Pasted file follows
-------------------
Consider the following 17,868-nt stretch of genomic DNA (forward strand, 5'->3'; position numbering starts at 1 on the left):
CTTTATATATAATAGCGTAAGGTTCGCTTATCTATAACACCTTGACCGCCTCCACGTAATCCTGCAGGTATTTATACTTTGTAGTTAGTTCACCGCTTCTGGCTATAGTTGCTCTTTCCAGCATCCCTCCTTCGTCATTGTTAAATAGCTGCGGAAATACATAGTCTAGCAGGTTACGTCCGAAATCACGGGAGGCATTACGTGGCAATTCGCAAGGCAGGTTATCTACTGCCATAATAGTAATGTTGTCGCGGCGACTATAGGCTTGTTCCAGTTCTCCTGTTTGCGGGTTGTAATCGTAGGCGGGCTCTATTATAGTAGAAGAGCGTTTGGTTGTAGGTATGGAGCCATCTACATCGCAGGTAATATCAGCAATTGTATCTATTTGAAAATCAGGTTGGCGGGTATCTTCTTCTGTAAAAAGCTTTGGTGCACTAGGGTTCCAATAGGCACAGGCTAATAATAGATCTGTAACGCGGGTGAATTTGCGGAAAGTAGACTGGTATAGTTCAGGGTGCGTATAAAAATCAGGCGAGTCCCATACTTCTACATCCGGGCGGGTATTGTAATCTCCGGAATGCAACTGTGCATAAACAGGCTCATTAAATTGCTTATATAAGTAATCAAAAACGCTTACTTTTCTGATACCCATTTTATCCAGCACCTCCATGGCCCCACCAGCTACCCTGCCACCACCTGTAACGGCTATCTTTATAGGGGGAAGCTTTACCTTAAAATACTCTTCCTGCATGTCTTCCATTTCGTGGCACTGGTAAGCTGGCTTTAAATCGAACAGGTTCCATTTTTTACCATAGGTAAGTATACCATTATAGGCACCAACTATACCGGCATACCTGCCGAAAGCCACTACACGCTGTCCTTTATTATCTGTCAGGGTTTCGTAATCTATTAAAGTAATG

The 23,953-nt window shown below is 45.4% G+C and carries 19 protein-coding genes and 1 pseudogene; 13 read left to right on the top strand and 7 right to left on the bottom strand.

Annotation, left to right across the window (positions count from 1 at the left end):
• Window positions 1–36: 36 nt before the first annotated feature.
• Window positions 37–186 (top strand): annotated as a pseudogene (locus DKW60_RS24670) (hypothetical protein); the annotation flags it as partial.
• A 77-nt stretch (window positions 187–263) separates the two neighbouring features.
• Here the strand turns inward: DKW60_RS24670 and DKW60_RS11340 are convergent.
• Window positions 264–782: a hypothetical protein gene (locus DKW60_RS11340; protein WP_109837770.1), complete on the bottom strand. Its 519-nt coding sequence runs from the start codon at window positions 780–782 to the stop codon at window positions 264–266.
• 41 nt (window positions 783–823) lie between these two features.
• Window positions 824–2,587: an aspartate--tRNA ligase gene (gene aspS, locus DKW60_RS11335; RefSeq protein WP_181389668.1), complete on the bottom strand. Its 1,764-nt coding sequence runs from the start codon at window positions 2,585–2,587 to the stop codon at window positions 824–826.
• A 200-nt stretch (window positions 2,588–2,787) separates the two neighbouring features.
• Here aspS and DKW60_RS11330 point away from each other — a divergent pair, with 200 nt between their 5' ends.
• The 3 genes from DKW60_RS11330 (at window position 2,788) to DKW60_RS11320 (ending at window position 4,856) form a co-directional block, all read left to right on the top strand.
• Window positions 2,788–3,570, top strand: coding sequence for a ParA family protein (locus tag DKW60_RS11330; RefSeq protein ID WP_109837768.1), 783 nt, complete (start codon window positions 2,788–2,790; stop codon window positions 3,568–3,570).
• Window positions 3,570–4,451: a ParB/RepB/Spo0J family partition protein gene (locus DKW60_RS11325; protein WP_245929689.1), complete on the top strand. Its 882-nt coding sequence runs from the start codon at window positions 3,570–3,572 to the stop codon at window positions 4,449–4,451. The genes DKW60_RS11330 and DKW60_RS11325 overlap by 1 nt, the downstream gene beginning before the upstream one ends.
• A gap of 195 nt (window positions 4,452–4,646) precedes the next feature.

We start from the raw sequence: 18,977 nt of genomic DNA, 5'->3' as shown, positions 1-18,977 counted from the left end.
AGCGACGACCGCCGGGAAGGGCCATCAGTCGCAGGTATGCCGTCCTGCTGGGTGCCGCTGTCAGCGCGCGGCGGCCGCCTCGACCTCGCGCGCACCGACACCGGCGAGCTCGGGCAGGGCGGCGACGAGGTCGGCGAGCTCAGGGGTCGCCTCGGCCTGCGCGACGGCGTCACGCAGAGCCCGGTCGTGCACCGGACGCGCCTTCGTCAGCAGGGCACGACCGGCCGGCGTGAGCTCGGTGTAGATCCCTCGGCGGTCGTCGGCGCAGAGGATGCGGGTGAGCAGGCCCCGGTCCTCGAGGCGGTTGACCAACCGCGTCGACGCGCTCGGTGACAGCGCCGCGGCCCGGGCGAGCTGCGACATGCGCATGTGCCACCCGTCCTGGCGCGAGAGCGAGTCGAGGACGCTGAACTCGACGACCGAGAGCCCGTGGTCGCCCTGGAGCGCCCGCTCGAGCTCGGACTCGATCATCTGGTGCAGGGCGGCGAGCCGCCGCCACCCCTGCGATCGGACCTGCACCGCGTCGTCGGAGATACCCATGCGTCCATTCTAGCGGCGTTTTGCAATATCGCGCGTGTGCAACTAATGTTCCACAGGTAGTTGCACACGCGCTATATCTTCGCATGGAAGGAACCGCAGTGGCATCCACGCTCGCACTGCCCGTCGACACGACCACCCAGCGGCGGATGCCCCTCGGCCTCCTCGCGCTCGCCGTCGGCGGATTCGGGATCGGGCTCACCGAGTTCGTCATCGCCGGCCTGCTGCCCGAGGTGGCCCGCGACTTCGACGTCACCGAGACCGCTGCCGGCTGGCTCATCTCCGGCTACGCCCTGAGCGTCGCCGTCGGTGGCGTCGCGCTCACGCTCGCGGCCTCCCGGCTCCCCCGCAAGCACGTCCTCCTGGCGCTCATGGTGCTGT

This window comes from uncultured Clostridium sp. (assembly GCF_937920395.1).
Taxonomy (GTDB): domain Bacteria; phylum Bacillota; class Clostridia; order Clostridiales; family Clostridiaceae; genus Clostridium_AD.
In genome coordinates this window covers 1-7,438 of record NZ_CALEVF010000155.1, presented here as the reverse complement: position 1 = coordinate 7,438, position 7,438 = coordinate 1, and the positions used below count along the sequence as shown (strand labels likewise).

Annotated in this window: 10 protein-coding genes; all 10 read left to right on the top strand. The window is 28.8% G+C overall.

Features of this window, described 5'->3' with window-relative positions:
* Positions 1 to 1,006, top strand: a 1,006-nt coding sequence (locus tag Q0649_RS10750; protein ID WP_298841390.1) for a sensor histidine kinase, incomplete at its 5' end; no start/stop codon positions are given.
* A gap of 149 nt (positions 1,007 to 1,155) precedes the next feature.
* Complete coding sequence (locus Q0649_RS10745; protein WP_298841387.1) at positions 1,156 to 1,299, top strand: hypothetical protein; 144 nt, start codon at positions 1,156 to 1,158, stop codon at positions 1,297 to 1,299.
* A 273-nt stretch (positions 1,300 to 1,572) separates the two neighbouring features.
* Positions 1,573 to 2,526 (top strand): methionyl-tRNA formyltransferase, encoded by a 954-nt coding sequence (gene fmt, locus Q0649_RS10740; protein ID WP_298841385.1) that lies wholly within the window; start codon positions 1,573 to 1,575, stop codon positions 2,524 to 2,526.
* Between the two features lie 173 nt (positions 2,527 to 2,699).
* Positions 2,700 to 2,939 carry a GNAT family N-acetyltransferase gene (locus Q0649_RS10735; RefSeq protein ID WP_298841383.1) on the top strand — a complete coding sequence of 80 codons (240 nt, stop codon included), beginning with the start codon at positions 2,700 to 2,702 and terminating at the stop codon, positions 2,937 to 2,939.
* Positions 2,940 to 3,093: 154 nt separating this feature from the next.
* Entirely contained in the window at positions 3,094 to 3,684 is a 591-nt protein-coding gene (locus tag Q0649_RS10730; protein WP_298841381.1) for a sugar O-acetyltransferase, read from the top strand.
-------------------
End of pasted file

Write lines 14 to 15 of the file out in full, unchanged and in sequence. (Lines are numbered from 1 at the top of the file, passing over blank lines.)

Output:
• The 3 genes from DKW60_RS11330 (at window position 2,788) to DKW60_RS11320 (ending at window position 4,856) form a co-directional block, all read left to right on the top strand.
• Window positions 2,788–3,570, top strand: coding sequence for a ParA family protein (locus tag DKW60_RS11330; RefSeq protein ID WP_109837768.1), 783 nt, complete (start codon window positions 2,788–2,790; stop codon window positions 3,568–3,570).